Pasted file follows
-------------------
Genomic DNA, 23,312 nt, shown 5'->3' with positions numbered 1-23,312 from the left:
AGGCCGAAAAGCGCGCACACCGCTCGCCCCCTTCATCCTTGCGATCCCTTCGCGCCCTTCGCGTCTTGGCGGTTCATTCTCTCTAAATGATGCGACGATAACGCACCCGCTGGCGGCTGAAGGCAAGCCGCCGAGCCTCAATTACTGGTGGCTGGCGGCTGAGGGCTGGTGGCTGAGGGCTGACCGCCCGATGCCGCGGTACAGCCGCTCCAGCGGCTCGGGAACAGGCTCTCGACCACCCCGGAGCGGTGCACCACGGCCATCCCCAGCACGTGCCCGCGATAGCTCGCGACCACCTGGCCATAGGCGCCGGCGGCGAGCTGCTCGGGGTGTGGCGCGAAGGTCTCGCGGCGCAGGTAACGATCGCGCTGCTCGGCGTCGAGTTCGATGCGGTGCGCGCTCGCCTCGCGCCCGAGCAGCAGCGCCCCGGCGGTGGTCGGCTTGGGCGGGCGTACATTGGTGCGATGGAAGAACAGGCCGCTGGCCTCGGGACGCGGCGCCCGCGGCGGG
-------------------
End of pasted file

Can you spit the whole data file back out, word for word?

Genomic DNA, 23,312 nt, shown 5'->3' with positions numbered 1-23,312 from the left:
AGGCCGAAAAGCGCGCACACCGCTCGCCCCCTTCATCCTTGCGATCCCTTCGCGCCCTTCGCGTCTTGGCGGTTCATTCTCTCTAAATGATGCGACGATAACGCACCCGCTGGCGGCTGAAGGCAAGCCGCCGAGCCTCAATTACTGGTGGCTGGCGGCTGAGGGCTGGTGGCTGAGGGCTGACCGCCCGATGCCGCGGTACAGCCGCTCCAGCGGCTCGGGAACAGGCTCTCGACCACCCCGGAGCGGTGCACCACGGCCATCCCCAGCACGTGCCCGCGATAGCTCGCGACCACCTGGCCATAGGCGCCGGCGGCGAGCTGCTCGGGGTGTGGCGCGAAGGTCTCGCGGCGCAGGTAACGATCGCGCTGCTCGGCGTCGAGTTCGATGCGGTGCGCGCTCGCCTCGCGCCCGAGCAGCAGCGCCCCGGCGGTGGTCGGCTTGGGCGGGCGTACATTGGTGCGATGGAAGAACAGGCCGCTGGCCTCGGGACGCGGCGCCCGCGGCGGG